• Within the COMSC INSTRUCTION 4700.0, emphasis is placed in a couple of key areas, the first being that MSC’s leadership recognizes that it is the people of the organization that make us efficient, effective and unique. This is unique for a Navy organization as I have witnessed first hand when I was with NAVSEA. Going forward MSC is dedicated to doing a better job in promoting proactive thinking.
    (e.g.) For instance because we have skilled and licensed marine engineers the way MSC implements it’s vibration monitoring program is unique. We schedule test, provide our mariners with guidance on how to test each machine and provide a recommendation for the Chief or First Engineer to then make a decision on whether maintenance is required. In other organizations they have Vibration Analysis Experts come out and perform the test do the analysis and provide them with maintenance requirements. Both achieve the same result, but the MSC approach relies on the skills of the mariner and the knowledge of the licensed marine engineer.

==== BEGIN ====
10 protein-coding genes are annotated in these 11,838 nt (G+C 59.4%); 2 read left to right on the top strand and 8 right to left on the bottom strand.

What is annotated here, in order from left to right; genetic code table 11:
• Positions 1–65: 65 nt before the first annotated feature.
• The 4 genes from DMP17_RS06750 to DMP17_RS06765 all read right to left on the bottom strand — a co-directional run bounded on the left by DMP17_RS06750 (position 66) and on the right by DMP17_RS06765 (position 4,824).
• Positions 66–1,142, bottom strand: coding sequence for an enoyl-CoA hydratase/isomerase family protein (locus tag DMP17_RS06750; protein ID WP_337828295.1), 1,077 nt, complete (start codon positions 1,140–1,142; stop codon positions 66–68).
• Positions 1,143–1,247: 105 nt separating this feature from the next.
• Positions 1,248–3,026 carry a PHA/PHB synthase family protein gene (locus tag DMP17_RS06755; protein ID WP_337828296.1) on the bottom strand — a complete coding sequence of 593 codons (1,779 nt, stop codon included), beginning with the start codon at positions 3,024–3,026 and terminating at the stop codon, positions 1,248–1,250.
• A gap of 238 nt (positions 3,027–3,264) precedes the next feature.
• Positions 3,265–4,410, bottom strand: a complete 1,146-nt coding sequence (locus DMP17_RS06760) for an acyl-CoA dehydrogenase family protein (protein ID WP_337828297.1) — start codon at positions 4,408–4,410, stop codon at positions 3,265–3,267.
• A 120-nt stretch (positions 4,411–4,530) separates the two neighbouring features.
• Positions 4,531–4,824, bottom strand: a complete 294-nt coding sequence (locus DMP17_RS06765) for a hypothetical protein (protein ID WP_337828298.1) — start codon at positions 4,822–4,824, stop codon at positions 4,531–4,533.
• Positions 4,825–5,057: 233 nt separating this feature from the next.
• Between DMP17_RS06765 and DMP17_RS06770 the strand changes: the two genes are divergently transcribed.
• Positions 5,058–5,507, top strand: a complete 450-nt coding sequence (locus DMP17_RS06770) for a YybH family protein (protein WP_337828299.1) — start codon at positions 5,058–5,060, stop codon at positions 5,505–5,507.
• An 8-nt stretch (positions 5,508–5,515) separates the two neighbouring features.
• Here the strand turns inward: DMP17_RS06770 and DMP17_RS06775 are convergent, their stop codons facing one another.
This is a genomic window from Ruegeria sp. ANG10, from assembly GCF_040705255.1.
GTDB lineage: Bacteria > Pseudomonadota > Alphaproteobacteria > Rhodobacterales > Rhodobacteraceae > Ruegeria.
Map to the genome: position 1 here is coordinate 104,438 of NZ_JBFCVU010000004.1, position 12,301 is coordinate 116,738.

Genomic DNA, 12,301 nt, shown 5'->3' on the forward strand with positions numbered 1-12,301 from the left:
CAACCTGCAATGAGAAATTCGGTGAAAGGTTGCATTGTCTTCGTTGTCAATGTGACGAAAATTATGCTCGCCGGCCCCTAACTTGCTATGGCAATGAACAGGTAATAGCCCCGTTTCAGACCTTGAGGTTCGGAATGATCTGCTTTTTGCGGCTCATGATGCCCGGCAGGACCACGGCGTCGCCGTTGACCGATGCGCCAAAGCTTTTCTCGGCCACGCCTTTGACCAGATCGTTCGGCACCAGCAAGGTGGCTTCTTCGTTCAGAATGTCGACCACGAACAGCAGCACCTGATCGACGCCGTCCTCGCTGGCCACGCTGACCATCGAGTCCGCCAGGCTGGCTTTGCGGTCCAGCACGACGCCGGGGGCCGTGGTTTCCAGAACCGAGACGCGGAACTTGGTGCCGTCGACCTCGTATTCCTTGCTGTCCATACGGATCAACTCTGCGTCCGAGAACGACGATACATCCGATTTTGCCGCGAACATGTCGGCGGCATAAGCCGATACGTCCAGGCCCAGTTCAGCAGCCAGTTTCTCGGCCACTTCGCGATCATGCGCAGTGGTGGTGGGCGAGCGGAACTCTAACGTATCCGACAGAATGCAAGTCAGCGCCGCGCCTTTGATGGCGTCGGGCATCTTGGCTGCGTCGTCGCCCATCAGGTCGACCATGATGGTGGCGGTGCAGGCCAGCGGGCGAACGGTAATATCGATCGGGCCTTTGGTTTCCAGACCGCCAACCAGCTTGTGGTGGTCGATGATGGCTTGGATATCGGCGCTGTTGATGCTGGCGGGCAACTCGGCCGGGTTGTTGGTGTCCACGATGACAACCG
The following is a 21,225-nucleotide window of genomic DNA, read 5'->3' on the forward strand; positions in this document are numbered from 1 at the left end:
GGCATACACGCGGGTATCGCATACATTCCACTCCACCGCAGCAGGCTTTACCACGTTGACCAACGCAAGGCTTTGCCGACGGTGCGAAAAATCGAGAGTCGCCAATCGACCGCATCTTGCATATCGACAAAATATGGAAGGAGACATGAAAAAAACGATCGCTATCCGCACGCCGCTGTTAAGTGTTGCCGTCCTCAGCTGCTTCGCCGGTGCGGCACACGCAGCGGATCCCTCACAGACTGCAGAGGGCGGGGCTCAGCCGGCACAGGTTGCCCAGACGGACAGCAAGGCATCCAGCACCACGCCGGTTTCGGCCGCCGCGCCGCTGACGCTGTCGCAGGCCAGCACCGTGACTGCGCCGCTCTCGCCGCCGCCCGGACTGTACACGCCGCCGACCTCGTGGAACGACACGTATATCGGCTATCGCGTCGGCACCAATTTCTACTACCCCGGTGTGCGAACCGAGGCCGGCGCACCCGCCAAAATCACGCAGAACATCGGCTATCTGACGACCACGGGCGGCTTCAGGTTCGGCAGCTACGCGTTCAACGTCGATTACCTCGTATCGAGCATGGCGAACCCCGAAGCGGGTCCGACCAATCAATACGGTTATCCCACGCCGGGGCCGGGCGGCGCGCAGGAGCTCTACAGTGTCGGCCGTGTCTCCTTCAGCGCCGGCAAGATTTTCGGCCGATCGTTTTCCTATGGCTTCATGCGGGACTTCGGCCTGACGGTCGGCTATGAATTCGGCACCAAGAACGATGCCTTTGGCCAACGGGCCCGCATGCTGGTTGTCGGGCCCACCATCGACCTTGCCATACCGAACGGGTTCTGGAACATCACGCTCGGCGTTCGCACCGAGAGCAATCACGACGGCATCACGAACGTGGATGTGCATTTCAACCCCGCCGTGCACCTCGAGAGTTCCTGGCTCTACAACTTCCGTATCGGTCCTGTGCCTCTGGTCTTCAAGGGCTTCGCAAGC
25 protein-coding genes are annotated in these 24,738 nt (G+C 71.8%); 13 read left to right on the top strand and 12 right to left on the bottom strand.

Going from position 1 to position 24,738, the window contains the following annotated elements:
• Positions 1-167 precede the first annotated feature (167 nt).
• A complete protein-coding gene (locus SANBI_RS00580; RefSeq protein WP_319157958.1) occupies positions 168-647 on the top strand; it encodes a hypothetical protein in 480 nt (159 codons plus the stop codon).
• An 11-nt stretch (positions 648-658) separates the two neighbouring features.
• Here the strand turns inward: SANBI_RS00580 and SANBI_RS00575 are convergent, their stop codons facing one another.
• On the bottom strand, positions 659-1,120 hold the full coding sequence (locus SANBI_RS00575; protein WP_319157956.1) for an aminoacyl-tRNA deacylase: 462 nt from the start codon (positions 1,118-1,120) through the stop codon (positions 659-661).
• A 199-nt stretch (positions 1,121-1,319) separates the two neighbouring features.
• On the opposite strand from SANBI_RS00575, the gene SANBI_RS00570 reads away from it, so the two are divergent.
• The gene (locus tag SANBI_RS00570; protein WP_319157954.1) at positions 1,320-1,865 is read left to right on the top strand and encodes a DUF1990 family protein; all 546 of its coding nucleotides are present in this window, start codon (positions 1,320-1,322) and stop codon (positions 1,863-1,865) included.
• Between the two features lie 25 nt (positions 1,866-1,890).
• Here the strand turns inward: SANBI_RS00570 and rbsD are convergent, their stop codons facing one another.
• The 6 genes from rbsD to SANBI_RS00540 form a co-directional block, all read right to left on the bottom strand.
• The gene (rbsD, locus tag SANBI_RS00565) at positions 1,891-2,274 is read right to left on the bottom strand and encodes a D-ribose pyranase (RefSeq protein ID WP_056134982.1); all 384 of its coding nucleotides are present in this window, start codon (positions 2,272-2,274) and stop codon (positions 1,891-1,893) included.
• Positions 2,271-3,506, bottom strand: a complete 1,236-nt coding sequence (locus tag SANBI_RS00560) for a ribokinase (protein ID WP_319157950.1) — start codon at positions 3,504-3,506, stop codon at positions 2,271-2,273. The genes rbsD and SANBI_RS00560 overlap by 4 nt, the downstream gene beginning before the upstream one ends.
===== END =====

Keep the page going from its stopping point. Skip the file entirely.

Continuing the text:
• COMSC INSTRUCTION 4700.0 – Signed April 2010 Defines our maintenance philosophy which I will go over in the next couple of slides. The Engineering Operations & Maintenance Manual promulgates this philoposphy and just in case it doesn’t it is in the process of being updated to ensure it is line with our philosophy.
  • From this philosophy we derive our maintenance strategy of the 3R’s. The right maintenance on the right equipment at the right time in an efficient and cost effective approach.
    There are a few definitions that are important and will come up again & again during this session.
    First, Maintenance is a set of actions that are accomplished on a component level to support the function of a system.
    Reliability is having those systems available when you need them.
    And function is the intended performance desired, not necessarily the designed capability.